Number of Asian-run businesses in U.S. soars
LOS ANGELES — The number of Asian-owned businesses grew at more than twice the national rate for U.S. companies between 1997 and 2002, according to a Census Bureau report released yesterday.
The 2002 survey of business owners found that 1.1 million companies were Asian-owned, a 24 percent increase from 1997. The number of U.S. businesses overall grew by 10 percent during the same period, to nearly 23 million.
Asian-owned businesses accounted for more than $326 billion in revenue in 2002, an 8 percent increase from 1997, the survey found.
Los Angeles County had the highest percentage of Asian-owned businesses, while Queens County, N.Y., ranked second. Orange County, Calif., and the City and County of Honolulu were third and fourth on the list.
New York City had more than twice as many Asian-owned businesses as any other city, with 112,853. It was followed by Los Angeles, Honolulu, San Francisco, San Jose and Houston.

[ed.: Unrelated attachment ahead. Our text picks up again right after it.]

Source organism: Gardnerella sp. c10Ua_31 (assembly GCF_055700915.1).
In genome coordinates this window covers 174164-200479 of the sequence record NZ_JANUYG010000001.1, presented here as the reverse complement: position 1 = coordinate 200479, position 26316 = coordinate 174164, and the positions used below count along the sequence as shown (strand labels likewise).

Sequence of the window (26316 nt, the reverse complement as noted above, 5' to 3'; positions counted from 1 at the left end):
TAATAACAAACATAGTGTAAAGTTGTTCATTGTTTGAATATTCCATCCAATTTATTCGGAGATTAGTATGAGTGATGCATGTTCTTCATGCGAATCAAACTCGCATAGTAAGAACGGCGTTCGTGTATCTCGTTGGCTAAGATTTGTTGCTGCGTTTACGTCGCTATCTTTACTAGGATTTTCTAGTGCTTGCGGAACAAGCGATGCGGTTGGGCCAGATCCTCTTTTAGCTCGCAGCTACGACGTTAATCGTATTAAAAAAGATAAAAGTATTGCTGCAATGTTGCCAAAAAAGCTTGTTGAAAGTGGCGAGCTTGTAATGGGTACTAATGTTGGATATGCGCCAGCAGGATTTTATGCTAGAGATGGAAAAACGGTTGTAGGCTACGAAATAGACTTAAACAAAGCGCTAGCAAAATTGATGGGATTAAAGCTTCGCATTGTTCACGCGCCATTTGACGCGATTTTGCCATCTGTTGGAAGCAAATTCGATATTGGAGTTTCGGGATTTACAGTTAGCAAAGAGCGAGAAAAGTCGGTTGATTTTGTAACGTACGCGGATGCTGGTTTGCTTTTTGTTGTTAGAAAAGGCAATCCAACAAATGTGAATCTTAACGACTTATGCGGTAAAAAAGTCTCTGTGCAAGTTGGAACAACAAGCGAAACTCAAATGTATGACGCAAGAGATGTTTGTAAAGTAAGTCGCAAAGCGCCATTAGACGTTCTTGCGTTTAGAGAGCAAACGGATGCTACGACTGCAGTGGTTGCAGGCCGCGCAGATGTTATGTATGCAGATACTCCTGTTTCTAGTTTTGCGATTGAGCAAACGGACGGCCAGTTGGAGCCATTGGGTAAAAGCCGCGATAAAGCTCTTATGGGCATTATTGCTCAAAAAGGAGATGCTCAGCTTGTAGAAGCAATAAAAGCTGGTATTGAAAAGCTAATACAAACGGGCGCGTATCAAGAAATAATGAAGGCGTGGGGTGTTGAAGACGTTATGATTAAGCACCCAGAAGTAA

"The robust revenues of Asian-owned firms and the growth in the number of businesses provide yet another indicator that minority entrepreneurs are at the forefront as engines for growth in our economy," Census Bureau Director Louis Kincannon said in a statement.
Nearly three in 10 Asian-owned businesses had paid employees other than the owner. Among all businesses, about a quarter had paid employees.
The survey defined Asian-owned businesses as those in which Asians owned 51 percent equity.
The report doesn't classify public companies, with publicly traded stock, because they can be owned by many stockholders of unknown races and ethnicities.